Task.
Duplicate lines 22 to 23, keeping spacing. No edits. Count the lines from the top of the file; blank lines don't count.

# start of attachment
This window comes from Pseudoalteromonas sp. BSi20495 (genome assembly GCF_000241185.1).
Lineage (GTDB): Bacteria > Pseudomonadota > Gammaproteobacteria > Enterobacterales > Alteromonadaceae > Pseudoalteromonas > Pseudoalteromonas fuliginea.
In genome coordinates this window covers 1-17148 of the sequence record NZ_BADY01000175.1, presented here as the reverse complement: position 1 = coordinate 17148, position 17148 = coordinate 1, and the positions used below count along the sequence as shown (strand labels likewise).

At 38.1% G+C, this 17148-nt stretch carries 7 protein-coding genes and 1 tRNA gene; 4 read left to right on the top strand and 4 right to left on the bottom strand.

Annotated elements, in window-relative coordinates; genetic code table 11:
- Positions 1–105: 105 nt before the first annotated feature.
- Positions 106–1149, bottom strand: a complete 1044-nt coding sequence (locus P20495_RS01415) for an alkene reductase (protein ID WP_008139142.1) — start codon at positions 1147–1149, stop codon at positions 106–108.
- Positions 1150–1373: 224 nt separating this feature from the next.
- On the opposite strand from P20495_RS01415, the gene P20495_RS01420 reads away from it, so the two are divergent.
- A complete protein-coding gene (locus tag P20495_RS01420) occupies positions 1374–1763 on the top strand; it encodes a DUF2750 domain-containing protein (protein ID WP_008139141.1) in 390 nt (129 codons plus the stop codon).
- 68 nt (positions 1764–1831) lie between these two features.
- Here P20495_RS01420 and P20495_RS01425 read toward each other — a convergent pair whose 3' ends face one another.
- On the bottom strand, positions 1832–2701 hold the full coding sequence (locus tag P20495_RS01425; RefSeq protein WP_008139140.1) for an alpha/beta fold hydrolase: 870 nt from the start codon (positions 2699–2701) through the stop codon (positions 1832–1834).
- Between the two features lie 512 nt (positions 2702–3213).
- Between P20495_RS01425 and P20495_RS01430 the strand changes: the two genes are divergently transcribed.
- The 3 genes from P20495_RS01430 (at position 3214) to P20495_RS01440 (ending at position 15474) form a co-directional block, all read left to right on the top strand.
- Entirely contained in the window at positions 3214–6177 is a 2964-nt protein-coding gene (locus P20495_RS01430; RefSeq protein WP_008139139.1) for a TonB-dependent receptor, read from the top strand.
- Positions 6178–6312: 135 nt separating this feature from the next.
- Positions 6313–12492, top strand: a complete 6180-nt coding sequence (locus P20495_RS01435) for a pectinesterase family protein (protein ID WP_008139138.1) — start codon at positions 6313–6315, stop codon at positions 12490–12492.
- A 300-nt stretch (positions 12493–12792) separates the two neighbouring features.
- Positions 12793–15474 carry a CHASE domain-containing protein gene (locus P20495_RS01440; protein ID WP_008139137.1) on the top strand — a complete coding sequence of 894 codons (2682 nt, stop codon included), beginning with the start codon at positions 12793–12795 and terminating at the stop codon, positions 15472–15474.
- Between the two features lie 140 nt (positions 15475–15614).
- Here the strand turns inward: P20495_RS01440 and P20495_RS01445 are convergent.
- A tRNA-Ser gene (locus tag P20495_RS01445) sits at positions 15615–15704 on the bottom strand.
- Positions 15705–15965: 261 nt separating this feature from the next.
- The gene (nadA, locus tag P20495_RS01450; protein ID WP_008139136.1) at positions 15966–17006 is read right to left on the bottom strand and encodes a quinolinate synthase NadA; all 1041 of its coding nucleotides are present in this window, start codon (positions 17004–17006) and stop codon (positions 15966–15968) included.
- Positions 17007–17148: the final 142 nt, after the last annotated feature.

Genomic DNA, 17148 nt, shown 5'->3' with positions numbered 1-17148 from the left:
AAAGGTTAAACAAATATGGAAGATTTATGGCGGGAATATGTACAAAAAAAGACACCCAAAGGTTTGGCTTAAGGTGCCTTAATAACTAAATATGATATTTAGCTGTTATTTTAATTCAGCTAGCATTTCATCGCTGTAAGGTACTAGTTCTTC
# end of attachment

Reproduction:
- Between the two features lie 140 nt (positions 15475–15614).
- Here the strand turns inward: P20495_RS01440 and P20495_RS01445 are convergent.